A quarter-pound of beef per day equivalent to 10 return flights from London to Rome

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New analysis comparing travel distance carbon footprint shows a quarter-pound of beef a day equates to 10 return flights from London to Rome.

Eating a quarter-pound of beef once a day for a year is the equivalent of making 10 return flight trips from London to Rome, as opposed to the same amount of seitan, which equates to a single one-way flight from London to Sheffield.

The new research from Thrust Carbon, released by LoveSeitan, reveals that eating a quarter-pound of seitan every day instead of beef would save as much carbon as 10.6 return flights from London to Rome every year (22,560 miles). The total carbon footprint of eating a quarter-pounder burger made from seitan would be 19.3kg of CO2e, accounting for flying just 175 miles.

The average tree captures 20kg of CO2e every year. In contrast, the same amount of beef would equate to 2,483.4kg of CO2e. Seitan’s flight distance equivalent makes up for only 0.78% of the total distance for beef.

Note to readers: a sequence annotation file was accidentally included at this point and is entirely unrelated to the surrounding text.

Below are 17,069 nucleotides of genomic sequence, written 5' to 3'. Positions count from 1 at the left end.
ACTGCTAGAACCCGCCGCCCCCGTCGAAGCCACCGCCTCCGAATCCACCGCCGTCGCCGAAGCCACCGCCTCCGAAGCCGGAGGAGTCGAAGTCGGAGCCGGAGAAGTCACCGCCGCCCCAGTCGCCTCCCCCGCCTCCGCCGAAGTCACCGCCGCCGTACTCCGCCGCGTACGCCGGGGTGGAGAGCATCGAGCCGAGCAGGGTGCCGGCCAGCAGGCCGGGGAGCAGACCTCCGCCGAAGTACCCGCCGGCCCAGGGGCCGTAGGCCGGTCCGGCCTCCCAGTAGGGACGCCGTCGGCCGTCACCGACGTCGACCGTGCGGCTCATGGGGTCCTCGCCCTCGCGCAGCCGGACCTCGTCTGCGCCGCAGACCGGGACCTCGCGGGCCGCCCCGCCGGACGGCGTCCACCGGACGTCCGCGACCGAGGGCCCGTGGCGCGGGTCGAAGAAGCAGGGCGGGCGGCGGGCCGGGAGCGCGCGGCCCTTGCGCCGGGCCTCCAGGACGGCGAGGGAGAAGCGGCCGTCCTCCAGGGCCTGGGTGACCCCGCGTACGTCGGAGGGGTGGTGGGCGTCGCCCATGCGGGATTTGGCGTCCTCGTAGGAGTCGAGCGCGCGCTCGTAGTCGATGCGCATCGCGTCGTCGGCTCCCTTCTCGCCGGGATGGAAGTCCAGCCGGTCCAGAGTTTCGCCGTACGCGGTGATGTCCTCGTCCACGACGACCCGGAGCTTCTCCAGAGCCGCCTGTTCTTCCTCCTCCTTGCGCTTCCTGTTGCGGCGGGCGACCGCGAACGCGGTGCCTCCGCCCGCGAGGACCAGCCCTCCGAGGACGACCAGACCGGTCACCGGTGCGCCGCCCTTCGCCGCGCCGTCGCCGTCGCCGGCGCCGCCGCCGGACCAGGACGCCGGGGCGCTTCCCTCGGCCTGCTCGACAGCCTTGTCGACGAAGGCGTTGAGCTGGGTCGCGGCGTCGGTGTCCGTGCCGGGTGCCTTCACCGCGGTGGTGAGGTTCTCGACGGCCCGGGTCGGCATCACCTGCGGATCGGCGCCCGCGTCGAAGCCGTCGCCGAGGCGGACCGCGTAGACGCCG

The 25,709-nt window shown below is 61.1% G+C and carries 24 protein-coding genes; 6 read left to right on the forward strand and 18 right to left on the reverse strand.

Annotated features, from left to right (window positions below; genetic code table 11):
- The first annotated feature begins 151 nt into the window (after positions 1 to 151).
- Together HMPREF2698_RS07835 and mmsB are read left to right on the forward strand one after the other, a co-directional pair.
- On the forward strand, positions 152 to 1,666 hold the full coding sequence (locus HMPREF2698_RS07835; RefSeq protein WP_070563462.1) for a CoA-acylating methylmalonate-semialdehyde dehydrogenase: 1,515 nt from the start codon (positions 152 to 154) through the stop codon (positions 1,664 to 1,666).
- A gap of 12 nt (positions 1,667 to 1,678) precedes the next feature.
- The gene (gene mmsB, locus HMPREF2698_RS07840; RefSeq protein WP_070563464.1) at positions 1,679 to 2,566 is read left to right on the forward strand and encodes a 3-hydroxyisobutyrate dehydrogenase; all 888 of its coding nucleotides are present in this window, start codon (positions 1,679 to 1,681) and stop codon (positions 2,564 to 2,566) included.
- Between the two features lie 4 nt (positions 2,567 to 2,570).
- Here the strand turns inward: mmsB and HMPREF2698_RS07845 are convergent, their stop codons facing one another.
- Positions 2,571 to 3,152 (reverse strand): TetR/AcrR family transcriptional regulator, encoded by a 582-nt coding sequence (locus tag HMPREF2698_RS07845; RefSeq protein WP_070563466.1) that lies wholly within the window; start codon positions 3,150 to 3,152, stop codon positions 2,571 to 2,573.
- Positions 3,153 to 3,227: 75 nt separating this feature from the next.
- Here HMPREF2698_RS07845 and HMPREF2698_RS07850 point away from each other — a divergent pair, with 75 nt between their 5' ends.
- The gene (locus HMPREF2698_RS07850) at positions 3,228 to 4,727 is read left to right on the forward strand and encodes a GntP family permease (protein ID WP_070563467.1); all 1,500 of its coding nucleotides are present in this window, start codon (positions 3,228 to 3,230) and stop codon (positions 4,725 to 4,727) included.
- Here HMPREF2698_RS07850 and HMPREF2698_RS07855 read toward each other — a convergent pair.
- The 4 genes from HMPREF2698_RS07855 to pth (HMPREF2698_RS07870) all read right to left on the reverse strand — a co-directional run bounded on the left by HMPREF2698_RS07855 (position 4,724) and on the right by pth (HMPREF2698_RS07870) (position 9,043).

The analysis revealed that plant-based foods generally scored lower on the carbon footprint scale in comparison to animal products. Tofu produces 300kg of emissions per 100kg of product, while seitan produces just 46.6kg per 100kg. This supports previously released analysis that suggests seitan’s carbon footprint is 130 times lower than beef’s.

LoveSeitan said the figures will support the launch of World Seitan Day, which will be held on October 18, the birthday of George Ohsawa, who coined the term.

Steve Swindon, co-founder of LoveSeitan, said: “Now is the time to switch to more sustainable food sources. We can’t continue down this road where animal products are part of every meal. I don’t see how anyone could look at this data and not want to cut animal products, particularly beef, out of their diet. The evidence is clear and I hope it nudges people in the right direction towards a healthier, more sustainable diet that is kinder to animals.”

Anay Mridul
Anay Mridul
Anay is journalism graduate from City, University of London, he was a barista for three years, and never shuts up about coffee. He's passionate about coffee, plant-based milk, cooking, eating, veganism, writing about all that, profiling people, and the Oxford Comma. Originally from India, he went vegan in 2020, after attempting (and failing) Veganuary. He believes being environmentally conscious is a basic responsibility, and veganism is the best thing you can do to battle climate change. He gets lost at Whole Foods sometimes.